Buy 2-year plan with SD20 code

Journalism of Courage

Duchenne Muscular Dystrophy: What this rare disorder, shown in Kajol’s Salaam Venky, means

With advancements in cardiac and respiratory care, life expectancy of DMD patients has increased to the 30s and 40s now, says Dr Akhilesh Yadav, Associate Director, Orthopaedics & Joint Replacement, Max Super Speciality Hospital, Vaishali

Duchenne Muscular Dystrophy (DMD) is a genetic disorder that is characterised by growing muscle degeneration and weakness due to changes in a protein found in the body called Dystrophin, which helps in maintaining healthy muscle cells. (Photo: Kajol/Instagram)
Listen to this article Your browser does not support the audio element.

Written by Dr Akhilesh Yadav

The film Salaam Venky presents an incredible story of resilience about a 24-year-old youth who has Duchenne Muscular Dystrophy or DMD, a rare but severe form of muscular dystrophy with no cure. According to Johns Hopkins medicine, it mostly affects boys and occurs in one in 3,500 to 5,000 new-borns. There is no higher risk for any ethnic group. Children affected by DMD may have some degree of cognitive problems, yet some have average or even higher-than-average intelligence.

Understanding Duchenne Muscular Dystrophy

Duchenne Muscular Dystrophy (DMD) is a genetic disorder that is characterised by growing muscle degeneration and weakness due to changes in a protein found in the body called Dystrophin, which helps in maintaining healthy muscle cells. DMD comes under dystrophinopathies and is one of three conditions present in this group along with Becker muscular dystrophy (BMD), and DMD-associated dilated cardiomyopathy (DCM), all of which are an X-linked muscle disease ranging from mild to severe. The onset of this genetic disorder is generally in early childhood, usually between the ages of two and three, and is typically known to affect boys. Rare cases of women diagnosed with DMD have also been reported but the number is still very insignificant.

Subscriber Only Stories

What are symptoms?

The most common and primary symptom of DMD is muscle weakness. The disorder attacks the proximal muscles (muscles closer to the core) of the body first, later moving towards the distal limb muscles (those close to the extremities). Typically, legs and the lower external muscles are affected before the arms and the upper external muscles. A child affected by DMD can have difficulty jumping, running and walking with several other symptoms like enlargement of the calves or lumbar lordosis (inward curve of the spine). It is also worth noting that boys with DMD are usually late walkers. The symptoms worsen as the person ages with heart and respiratory muscles getting affected in the later stages of life. In some cases, scoliosis and progressive weakening of the muscles leads to pulmonary function impairment. eventually causing acute respiratory failure.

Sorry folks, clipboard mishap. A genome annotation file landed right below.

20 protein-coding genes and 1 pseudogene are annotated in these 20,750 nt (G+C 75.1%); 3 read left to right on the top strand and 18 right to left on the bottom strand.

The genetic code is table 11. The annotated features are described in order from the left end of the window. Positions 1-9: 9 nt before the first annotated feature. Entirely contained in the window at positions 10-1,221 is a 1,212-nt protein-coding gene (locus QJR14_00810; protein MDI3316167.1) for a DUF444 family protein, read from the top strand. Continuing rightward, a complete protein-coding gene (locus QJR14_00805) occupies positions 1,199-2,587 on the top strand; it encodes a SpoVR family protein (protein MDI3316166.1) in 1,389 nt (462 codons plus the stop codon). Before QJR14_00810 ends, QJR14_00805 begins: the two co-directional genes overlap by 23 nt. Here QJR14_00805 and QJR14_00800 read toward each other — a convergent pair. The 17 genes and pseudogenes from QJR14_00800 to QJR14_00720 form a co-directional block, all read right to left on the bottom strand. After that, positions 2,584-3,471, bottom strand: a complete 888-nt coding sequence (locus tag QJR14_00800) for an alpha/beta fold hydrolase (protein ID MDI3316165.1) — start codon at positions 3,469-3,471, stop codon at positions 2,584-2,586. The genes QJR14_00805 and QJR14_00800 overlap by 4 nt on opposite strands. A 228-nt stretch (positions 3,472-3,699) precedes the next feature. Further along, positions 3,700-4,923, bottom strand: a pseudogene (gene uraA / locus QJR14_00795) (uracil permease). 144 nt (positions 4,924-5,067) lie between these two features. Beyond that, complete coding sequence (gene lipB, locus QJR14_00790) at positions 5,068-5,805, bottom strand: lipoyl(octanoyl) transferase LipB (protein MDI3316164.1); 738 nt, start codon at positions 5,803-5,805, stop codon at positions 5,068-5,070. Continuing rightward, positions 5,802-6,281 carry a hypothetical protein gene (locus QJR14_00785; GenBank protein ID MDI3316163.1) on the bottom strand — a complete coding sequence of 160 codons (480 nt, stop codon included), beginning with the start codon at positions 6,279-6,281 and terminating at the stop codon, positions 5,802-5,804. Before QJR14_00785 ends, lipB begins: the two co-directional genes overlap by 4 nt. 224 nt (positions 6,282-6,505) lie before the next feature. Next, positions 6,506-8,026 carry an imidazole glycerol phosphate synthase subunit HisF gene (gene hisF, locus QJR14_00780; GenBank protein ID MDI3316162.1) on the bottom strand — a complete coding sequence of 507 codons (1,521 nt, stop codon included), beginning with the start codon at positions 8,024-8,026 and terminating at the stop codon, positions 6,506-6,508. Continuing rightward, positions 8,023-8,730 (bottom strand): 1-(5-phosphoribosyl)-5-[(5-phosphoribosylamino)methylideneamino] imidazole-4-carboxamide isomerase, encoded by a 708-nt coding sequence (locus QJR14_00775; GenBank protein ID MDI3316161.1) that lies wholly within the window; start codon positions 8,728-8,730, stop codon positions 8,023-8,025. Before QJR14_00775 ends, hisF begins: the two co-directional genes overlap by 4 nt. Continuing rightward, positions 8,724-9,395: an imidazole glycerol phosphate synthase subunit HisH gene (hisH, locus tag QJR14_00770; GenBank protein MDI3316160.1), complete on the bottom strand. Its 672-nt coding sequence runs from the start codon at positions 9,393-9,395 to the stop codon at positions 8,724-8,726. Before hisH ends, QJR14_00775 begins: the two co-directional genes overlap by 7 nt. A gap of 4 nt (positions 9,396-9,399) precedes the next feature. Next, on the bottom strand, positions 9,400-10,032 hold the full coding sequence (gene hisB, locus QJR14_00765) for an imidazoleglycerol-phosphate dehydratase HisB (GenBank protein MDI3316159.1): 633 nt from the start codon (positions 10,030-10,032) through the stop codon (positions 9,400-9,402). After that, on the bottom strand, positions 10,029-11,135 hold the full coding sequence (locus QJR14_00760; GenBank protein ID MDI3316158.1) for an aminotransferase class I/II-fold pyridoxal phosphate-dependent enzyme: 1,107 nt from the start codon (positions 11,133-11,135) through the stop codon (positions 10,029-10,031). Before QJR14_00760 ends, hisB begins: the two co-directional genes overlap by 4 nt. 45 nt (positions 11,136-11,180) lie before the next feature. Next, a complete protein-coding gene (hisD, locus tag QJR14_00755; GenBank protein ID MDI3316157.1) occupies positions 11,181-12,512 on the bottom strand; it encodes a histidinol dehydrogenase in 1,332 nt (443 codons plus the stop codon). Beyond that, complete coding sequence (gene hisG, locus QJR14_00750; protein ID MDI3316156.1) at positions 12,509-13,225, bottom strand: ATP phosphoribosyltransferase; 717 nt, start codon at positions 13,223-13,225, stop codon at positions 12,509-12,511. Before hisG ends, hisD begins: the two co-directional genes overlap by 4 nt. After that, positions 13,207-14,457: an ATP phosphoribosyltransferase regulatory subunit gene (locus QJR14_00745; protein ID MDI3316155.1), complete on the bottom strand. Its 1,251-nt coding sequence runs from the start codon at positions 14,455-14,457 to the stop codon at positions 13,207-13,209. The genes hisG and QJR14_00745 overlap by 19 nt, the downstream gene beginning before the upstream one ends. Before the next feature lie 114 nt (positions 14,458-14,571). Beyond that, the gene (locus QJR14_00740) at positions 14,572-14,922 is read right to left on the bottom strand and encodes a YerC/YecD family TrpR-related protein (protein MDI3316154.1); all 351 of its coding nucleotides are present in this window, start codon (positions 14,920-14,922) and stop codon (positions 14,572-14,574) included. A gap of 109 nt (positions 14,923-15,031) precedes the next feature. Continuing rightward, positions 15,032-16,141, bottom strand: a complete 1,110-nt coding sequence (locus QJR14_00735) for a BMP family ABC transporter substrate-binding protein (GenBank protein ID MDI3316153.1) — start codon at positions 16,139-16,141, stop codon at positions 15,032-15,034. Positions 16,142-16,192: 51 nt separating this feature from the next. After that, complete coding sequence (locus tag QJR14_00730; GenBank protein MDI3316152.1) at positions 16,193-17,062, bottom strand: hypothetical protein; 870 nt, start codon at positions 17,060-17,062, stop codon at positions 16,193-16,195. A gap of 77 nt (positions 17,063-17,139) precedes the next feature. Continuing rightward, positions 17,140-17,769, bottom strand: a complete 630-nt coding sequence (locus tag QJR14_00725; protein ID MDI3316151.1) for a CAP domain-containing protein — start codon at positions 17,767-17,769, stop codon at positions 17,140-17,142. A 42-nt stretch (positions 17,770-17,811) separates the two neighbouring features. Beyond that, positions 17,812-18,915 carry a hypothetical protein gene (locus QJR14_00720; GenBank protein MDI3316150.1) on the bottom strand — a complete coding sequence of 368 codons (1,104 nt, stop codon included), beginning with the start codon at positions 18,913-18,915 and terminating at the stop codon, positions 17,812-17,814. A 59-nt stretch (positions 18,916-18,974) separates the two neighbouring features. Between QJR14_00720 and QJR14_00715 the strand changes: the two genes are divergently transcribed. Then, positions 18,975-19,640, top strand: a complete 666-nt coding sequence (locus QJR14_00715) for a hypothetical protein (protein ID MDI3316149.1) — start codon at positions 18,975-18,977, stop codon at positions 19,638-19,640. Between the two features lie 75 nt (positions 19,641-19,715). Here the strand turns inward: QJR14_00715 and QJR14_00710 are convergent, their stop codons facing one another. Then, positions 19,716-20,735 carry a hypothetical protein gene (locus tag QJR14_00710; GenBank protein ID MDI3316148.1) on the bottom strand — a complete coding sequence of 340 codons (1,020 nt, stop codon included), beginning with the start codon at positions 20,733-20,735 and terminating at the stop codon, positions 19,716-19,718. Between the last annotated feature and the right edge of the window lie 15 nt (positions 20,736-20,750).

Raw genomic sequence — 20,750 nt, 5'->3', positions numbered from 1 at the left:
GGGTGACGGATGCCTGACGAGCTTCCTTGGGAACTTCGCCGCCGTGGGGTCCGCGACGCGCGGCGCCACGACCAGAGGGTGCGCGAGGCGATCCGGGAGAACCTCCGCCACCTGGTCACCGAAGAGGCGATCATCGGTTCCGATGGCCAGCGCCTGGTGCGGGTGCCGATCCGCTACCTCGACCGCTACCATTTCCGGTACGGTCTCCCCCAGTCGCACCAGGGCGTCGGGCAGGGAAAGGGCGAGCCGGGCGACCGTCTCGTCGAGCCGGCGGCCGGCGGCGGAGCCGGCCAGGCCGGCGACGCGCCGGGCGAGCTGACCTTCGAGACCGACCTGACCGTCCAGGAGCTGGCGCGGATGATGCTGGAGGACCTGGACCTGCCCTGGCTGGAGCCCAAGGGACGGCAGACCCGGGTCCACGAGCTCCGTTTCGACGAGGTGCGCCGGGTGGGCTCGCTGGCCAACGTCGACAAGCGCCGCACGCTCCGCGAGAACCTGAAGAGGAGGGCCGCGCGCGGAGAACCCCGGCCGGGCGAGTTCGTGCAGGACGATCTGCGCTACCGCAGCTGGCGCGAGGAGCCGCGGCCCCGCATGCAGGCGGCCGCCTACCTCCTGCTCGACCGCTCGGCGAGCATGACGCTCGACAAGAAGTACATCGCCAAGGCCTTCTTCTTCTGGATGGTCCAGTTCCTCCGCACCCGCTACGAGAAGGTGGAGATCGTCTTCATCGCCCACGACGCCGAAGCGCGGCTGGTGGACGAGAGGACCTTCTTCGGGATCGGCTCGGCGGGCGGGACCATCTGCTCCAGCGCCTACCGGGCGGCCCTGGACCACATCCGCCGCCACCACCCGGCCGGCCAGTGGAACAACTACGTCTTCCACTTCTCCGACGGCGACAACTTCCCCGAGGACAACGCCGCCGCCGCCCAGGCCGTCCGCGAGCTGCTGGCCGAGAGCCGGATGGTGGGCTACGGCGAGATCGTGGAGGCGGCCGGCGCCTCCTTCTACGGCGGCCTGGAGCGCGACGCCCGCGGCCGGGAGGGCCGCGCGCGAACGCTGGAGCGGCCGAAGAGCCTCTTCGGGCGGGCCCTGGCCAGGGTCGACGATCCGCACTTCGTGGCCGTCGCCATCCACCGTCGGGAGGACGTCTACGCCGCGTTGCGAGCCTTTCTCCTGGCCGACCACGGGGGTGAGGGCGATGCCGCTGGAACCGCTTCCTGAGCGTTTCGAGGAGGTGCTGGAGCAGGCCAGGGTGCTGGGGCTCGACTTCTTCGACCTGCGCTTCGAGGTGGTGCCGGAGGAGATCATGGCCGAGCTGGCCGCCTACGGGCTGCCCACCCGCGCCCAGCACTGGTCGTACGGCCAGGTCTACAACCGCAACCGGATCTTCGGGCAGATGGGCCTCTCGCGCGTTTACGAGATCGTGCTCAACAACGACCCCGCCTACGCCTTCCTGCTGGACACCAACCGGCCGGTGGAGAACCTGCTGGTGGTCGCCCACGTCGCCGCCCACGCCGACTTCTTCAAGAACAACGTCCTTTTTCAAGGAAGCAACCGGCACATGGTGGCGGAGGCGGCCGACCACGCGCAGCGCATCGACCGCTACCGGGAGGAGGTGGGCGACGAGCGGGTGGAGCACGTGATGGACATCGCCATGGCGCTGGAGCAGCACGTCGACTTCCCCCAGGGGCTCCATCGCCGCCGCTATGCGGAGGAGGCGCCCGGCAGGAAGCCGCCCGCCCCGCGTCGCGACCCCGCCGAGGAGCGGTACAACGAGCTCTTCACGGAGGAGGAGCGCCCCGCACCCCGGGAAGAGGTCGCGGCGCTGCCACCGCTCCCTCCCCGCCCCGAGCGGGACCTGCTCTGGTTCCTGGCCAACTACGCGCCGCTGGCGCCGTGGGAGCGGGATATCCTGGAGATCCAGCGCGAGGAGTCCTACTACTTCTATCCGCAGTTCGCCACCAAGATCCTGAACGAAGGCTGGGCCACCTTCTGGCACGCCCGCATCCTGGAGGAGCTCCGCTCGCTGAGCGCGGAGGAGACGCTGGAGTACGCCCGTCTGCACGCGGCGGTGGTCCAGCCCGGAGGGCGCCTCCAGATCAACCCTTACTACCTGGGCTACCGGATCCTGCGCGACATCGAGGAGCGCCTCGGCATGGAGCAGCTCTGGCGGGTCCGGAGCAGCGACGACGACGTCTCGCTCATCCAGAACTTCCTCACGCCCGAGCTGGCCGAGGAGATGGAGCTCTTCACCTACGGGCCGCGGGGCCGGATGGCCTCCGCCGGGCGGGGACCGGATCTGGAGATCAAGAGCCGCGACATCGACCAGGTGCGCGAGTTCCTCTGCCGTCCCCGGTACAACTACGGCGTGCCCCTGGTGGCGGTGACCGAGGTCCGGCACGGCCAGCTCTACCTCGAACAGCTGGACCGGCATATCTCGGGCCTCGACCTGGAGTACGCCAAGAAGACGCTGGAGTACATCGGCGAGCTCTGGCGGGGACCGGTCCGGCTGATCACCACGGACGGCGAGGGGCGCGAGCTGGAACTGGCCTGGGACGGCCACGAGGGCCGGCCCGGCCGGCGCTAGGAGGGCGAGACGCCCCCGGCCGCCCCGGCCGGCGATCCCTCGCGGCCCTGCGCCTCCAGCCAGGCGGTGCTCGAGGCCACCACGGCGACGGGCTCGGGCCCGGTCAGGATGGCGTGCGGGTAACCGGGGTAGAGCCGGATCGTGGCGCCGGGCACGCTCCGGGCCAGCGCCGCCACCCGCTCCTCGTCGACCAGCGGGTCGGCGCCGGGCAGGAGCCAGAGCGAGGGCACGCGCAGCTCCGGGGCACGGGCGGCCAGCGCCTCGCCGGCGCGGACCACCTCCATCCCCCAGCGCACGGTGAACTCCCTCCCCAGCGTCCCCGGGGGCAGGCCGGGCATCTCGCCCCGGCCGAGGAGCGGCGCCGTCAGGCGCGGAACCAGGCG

What causes DMD?

DMD is caused due to the DMD gene failing to produce any functional dystrophin because of mutations in the dystrophin gene, found in the X chromosome. Dystrophin is a protein that maintains structural integrity in muscle cells and is subject to mutations that can either be inherited or arise spontaneously during germline transmission.

Women are usually carriers of the genetic trait and aren’t aware of carrying a mutation until they have an affected son. A carrier mother’s son has a 50 per cent possibility of inheriting the defective gene from her while the daughter of a carrier mother has a 50 per cent chance of carrying the gene in two healthy copies and a 50 per cent chance of becoming a carrier herself. An unaffected father always either transmits a normal X to his daughter or a normal Y to his son.


What’s the diagnosis?

A thorough clinical assessment, a complete review of the patient’s medical history along with a number of specialist testing, including genetic tests, are used to diagnose DMD. Surgical removal and microscopic examination (biopsy) of the damaged muscle tissue can also be done to find distinctive alterations to the muscle fibres if the genetic testing is inconclusive. There are also specialised blood tests that assess the presence and concentrations of certain proteins in muscle.

What about treatment protocols?

Till now there has been no conclusive cure for DMD with the life expectancy of boys with DMD beyond their teen years very minimal. But with advancements in the field of cardiac and respiratory care, life expectancy has increased and many young adults with DMD are able to follow a normal life. Survival into the early 30s and 40s has become very common.


Treatment modules include physical therapy, several other medications, which help in strengthening the muscles, aimed towards controlling the symptoms as well as maximising the quality of life in patients with DMD. Physical, non-jarring activities also help in maintaining muscle strength, flexibility, and function.

First published on: 09-12-2022 at 18:00 IST
  • 0
Next Story

Weekend getaway: These hangout spots serve Pune food culture on your plate

  • disease muscle
Next Story
Express PremiumHow Microsoft's AI chat-powered Bing could change the way world searches for information